Houston Person is in his mid-80s, despite recording nearly 80 albums as a leader, he is still playing at a mercurial level of excellence. He is one of the last standing saxophonists that serve as a link between the pioneers and vintage players that were Coleman Hawkins, Ben Webster, Lester Young et al and the contemporary players from the John Coltrane school.  Mr. Person brings his signature big, fat tenor sound to his latest project, Rain or Shine for the HighNote label, his home since its inception in the early 1990s. He has recorded over 25 sessions as a leader and co-leader with the late Etta Jones as well as producing another dozen or so other CDs for the label. Known for his knowledge of a vast amount of songs, standards and obscurities, Houston’s soulful and swingin’ sax shines brightly on his newest outing featuring 9 solid selections covering ballads and bluesy jazz standards and originals.  This time out Person recruited some new accompanists for his project: Warren Vaché-cornet, Lafayette Harris-piano, Matthew Parrish-bass, Vincent Ector-drums and Rodney Jones on guitar.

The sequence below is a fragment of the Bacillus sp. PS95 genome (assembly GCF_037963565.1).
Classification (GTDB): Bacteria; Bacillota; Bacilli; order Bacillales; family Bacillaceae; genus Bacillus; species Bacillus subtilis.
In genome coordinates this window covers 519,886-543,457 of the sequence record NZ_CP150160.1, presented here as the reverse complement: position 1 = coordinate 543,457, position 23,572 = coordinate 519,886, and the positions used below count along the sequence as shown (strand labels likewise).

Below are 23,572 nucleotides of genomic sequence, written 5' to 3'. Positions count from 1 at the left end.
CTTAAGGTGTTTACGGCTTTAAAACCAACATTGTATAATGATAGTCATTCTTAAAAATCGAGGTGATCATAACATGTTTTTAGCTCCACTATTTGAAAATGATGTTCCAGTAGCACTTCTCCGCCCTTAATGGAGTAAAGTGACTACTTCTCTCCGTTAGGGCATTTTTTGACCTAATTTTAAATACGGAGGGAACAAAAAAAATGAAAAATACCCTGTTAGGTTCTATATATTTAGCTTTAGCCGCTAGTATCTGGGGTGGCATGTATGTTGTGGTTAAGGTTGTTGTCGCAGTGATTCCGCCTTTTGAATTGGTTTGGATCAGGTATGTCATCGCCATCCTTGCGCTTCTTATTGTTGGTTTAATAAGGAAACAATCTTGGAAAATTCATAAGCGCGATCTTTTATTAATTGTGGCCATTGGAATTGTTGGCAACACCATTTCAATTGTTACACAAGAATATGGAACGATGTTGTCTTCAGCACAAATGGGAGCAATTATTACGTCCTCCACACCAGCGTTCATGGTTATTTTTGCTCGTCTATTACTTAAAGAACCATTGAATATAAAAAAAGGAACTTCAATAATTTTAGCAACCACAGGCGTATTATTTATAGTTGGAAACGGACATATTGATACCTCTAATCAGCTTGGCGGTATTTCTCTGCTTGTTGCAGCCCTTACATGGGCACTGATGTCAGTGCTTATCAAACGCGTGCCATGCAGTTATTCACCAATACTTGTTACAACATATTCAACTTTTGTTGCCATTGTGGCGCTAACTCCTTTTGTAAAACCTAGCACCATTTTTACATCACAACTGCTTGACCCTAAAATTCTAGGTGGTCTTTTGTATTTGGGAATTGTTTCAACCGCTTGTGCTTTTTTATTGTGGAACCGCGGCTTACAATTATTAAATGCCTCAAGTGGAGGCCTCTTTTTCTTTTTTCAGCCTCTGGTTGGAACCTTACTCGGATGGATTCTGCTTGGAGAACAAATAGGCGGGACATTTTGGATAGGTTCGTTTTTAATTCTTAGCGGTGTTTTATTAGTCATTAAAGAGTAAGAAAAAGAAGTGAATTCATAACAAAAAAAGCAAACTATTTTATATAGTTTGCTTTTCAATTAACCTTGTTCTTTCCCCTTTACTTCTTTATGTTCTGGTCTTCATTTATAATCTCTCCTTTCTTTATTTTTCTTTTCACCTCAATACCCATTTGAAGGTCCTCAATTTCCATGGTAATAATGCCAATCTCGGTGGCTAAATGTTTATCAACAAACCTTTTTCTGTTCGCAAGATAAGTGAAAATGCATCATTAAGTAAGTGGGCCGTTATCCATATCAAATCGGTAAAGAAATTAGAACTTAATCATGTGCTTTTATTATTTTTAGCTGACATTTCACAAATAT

A native of Florence, South Carolina, Houston began his music life as a piano player before moving over to the sax. He is not only a graduate of South Carolina State College, he is also an inductee to their Hall of Fame. Throughout the 1950s as a member of the US Air Force Band, he played numerous USO concerts with many outstanding jazz musicians that led him to settle in New York in the early 1960s after his tour of duty concluded. He began recording as a leader in the late 1960s and also began a decades long collaboration with vocalist Etta Jones which lasted to her passing in 2001. In 1982, Houston received the prestigious Eubie Blake Jazz Award for his superb work as a soul jazz artist. Some of the stand out tracks on his most recent CD are the title track, Come Rain or Shine,  Learnin’ the Blues, the obscure ditty from Onaje Allan Gumbs- 132nd and Madison,  and his guitarist Rodney Jones’ Soupbone. After you listen to this new offering by Houston Person from start to finish, I am confident you will agree with me and a growing number of jazz followers that Mr. Person deserves to enter the NEA Jazz Masters Hall of Fame in 2018.

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